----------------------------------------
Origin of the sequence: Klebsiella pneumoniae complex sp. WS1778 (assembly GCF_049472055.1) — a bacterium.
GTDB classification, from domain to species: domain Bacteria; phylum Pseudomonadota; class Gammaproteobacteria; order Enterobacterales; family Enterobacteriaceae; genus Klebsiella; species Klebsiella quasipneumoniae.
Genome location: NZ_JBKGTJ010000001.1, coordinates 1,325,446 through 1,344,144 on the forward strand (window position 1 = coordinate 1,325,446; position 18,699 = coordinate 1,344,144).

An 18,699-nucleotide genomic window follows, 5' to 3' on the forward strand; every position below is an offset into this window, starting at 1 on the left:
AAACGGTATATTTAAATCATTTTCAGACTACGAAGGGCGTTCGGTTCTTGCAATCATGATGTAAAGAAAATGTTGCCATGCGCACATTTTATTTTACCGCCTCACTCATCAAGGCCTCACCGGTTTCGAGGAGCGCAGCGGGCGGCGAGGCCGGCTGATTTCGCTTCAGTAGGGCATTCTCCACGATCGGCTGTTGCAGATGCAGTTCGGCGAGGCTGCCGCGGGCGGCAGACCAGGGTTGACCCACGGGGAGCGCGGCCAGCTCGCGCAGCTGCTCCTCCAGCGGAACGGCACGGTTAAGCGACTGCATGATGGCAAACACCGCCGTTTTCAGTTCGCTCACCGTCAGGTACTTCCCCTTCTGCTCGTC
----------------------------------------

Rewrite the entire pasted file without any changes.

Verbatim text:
Origin of the sequence: Klebsiella pneumoniae complex sp. WS1778 (assembly GCF_049472055.1) — a bacterium.
GTDB classification, from domain to species: domain Bacteria; phylum Pseudomonadota; class Gammaproteobacteria; order Enterobacterales; family Enterobacteriaceae; genus Klebsiella; species Klebsiella quasipneumoniae.
Genome location: NZ_JBKGTJ010000001.1, coordinates 1,325,446 through 1,344,144 on the forward strand (window position 1 = coordinate 1,325,446; position 18,699 = coordinate 1,344,144).

An 18,699-nucleotide genomic window follows, 5' to 3' on the forward strand; every position below is an offset into this window, starting at 1 on the left:
AAACGGTATATTTAAATCATTTTCAGACTACGAAGGGCGTTCGGTTCTTGCAATCATGATGTAAAGAAAATGTTGCCATGCGCACATTTTATTTTACCGCCTCACTCATCAAGGCCTCACCGGTTTCGAGGAGCGCAGCGGGCGGCGAGGCCGGCTGATTTCGCTTCAGTAGGGCATTCTCCACGATCGGCTGTTGCAGATGCAGTTCGGCGAGGCTGCCGCGGGCGGCAGACCAGGGTTGACCCACGGGGAGCGCGGCCAGCTCGCGCAGCTGCTCCTCCAGCGGAACGGCACGGTTAAGCGACTGCATGATGGCAAACACCGCCGTTTTCAGTTCGCTCACCGTCAGGTACTTCCCCTTCTGCTCGTC